I recently finished the third (and most likely final) book in my Fanfare for a Hometown series. The book is titled, Perfect in Memory: A Son’s Tribute to His Mother, and chronicles the last four days of Mom’s life. The theme is not as heavy-hearted as it may sound. Much like Books One and Two, Perfect in Memory is a mixture of humor, nostalgia, happiness, and sadness. Best of all, it allows me to drift back once again to my hometown of DeGraff, Ohio, and to revisit carefully pocketed memories of people, places, and things. Perfect in Memory is scheduled for release on September 1, 2016.
Although my writing approach for each book has been similar, there are subtle differences among the three in regards to style, syntax, and structure. Let me explain. Side-Yard Superhero: Life Lessons from an Unlikely Hero, the first book, is written by Rickie. Rickie’s view of his universe (DeGraff) is innocent and uncomplicated. He sees the world through Norman Rockwell-like eyes—life is pure and innocent.
The book’s story arc involves Rickie’s friendship with Bernie Jones, a young man afflicted with very severe cerebral palsy. The friendship is based upon non-judgmental and unconditional respect for someone who is different. Very little in the book is nuanced or multi-layered. Rickie’s story about Bernie and his life in DeGraff is straightforward, honest, optimistic, and unaffected.
Book Two, The Band Plays On: Going Home for a Music Man’s Encore, is written by Rickie becoming Rick. The themes are nuanced and somewhat judgmental, and the writing style reflects that by being more mature in tone and structure. Rickie/Rick now begins to see cracks in DeGraff’s infrastructure and flaws in several of the townsfolk. For example, and I quote myself, “A self-selected few of DeGraff’s citizens didn’t care for Bob Hall or his bar-keeping profession.” Bob was accused of running a sin-inducing beer joint. Those people also painted my father with the same broad strokes when he opened the Duck Inn, a duckpin alley.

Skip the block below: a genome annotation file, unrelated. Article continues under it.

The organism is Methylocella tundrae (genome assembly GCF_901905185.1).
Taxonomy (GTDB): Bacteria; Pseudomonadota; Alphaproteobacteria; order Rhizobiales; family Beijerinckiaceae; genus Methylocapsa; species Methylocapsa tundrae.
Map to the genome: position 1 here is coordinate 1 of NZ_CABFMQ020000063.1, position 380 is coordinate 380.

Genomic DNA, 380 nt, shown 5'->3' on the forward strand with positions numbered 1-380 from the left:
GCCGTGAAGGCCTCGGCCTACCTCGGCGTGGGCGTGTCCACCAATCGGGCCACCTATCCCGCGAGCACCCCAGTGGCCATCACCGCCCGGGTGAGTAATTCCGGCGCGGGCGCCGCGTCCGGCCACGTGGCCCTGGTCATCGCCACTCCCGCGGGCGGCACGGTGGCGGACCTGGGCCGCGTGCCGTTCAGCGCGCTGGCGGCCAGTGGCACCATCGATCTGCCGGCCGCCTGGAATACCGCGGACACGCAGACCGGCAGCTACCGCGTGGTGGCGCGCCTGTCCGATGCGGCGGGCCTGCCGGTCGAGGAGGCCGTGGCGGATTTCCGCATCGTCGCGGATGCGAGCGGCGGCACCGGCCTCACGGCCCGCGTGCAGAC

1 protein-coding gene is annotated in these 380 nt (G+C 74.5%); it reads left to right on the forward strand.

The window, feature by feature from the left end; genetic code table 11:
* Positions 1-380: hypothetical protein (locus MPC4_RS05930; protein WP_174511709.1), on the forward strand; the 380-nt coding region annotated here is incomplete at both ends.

Book Two builds to the climactic ending when Rick experiences, “...the windowed world of my childhood past assembled before me.” He realizes that all the people he looked up to and admired in DeGraff—influencers who are now deceased—are channeling their stories through him. Book Two is intentionally more layered and complex than Book One. The maturing Rickie to Rick also experiences the bitterness of loss through the death of two close friends.
Book Three, Perfect in Memory, is written by the adult Rick. Whereas most of Books One and Two take place in the past, Book Three occurs primarily in the present. One of the commonalities among the three books is that each begins in the present, drifts to the past, and ends in the present. In Books One and Two, Rickie/Rick is reliving his stories of the past for the reader. In Book Three, however, Rick is retelling his stories. The hoped for result is a subtle yet significant change in style and tone from one book to the next.
Honestly, as a former English teacher, I usually do not like it when writers explain and/or analyze their intent for their readers. There are other times that I like a writer’s clarification. I will let you judge this explanation for yourself. But it makes sense to me!